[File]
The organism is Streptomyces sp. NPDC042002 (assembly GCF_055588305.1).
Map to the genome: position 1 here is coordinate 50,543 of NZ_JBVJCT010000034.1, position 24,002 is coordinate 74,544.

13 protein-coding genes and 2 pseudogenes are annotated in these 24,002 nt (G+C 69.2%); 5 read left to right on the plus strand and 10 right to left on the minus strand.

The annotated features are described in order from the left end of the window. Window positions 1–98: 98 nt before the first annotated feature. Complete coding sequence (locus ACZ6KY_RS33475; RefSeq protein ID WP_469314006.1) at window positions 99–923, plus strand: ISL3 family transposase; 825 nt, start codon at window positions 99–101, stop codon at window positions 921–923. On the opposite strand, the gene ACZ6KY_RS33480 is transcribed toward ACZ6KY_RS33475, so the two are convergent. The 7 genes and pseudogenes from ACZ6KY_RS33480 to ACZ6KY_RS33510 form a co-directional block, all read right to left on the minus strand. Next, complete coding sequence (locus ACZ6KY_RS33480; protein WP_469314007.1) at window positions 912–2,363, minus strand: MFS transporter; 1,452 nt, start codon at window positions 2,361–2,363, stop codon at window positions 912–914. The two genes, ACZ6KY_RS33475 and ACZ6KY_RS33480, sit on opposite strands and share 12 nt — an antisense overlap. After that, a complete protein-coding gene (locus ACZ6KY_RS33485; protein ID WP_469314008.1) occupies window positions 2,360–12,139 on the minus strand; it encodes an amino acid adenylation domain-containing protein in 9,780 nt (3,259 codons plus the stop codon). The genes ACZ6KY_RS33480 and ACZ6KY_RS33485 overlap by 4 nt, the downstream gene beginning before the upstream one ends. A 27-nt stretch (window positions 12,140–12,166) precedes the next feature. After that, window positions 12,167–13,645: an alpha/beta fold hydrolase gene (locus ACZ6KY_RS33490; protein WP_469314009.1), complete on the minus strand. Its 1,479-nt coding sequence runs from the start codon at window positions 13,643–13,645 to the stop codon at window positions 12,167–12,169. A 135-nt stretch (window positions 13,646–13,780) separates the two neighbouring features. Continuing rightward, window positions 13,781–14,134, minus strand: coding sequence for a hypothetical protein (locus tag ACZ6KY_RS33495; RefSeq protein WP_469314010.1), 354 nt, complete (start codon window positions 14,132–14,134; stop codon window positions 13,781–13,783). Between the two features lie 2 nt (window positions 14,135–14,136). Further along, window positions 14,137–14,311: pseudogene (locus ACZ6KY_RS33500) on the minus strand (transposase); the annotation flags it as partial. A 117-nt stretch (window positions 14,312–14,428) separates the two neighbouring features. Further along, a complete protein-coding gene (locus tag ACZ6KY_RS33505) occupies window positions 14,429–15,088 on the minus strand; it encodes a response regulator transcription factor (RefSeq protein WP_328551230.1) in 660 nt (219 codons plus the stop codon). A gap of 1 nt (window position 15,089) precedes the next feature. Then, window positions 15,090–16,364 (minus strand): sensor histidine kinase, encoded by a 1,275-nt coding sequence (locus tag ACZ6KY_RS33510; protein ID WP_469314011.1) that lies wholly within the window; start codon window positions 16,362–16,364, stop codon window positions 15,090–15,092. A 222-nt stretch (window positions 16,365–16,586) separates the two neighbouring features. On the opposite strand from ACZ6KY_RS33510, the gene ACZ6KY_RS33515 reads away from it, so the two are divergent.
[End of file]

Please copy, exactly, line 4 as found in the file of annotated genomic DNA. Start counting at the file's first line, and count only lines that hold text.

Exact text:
The annotated features are described in order from the left end of the window. Window positions 1–98: 98 nt before the first annotated feature. Complete coding sequence (locus ACZ6KY_RS33475; RefSeq protein ID WP_469314006.1) at window positions 99–923, plus strand: ISL3 family transposase; 825 nt, start codon at window positions 99–101, stop codon at window positions 921–923. On the opposite strand, the gene ACZ6KY_RS33480 is transcribed toward ACZ6KY_RS33475, so the two are convergent. The 7 genes and pseudogenes from ACZ6KY_RS33480 to ACZ6KY_RS33510 form a co-directional block, all read right to left on the minus strand. Next, complete coding sequence (locus ACZ6KY_RS33480; protein WP_469314007.1) at window positions 912–2,363, minus strand: MFS transporter; 1,452 nt, start codon at window positions 2,361–2,363, stop codon at window positions 912–914. The two genes, ACZ6KY_RS33475 and ACZ6KY_RS33480, sit on opposite strands and share 12 nt — an antisense overlap. After that, a complete protein-coding gene (locus ACZ6KY_RS33485; protein ID WP_469314008.1) occupies window positions 2,360–12,139 on the minus strand; it encodes an amino acid adenylation domain-containing protein in 9,780 nt (3,259 codons plus the stop codon). The genes ACZ6KY_RS33480 and ACZ6KY_RS33485 overlap by 4 nt, the downstream gene beginning before the upstream one ends. A 27-nt stretch (window positions 12,140–12,166) precedes the next feature. After that, window positions 12,167–13,645: an alpha/beta fold hydrolase gene (locus ACZ6KY_RS33490; protein WP_469314009.1), complete on the minus strand. Its 1,479-nt coding sequence runs from the start codon at window positions 13,643–13,645 to the stop codon at window positions 12,167–12,169. A 135-nt stretch (window positions 13,646–13,780) separates the two neighbouring features. Continuing rightward, window positions 13,781–14,134, minus strand: coding sequence for a hypothetical protein (locus tag ACZ6KY_RS33495; RefSeq protein WP_469314010.1), 354 nt, complete (start codon window positions 14,132–14,134; stop codon window positions 13,781–13,783). Between the two features lie 2 nt (window positions 14,135–14,136). Further along, window positions 14,137–14,311: pseudogene (locus ACZ6KY_RS33500) on the minus strand (transposase); the annotation flags it as partial. A 117-nt stretch (window positions 14,312–14,428) separates the two neighbouring features. Further along, a complete protein-coding gene (locus tag ACZ6KY_RS33505) occupies window positions 14,429–15,088 on the minus strand; it encodes a response regulator transcription factor (RefSeq protein WP_328551230.1) in 660 nt (219 codons plus the stop codon). A gap of 1 nt (window position 15,089) precedes the next feature. Then, window positions 15,090–16,364 (minus strand): sensor histidine kinase, encoded by a 1,275-nt coding sequence (locus tag ACZ6KY_RS33510; protein ID WP_469314011.1) that lies wholly within the window; start codon window positions 16,362–16,364, stop codon window positions 15,090–15,092. A 222-nt stretch (window positions 16,365–16,586) separates the two neighbouring features. On the opposite strand from ACZ6KY_RS33510, the gene ACZ6KY_RS33515 reads away from it, so the two are divergent.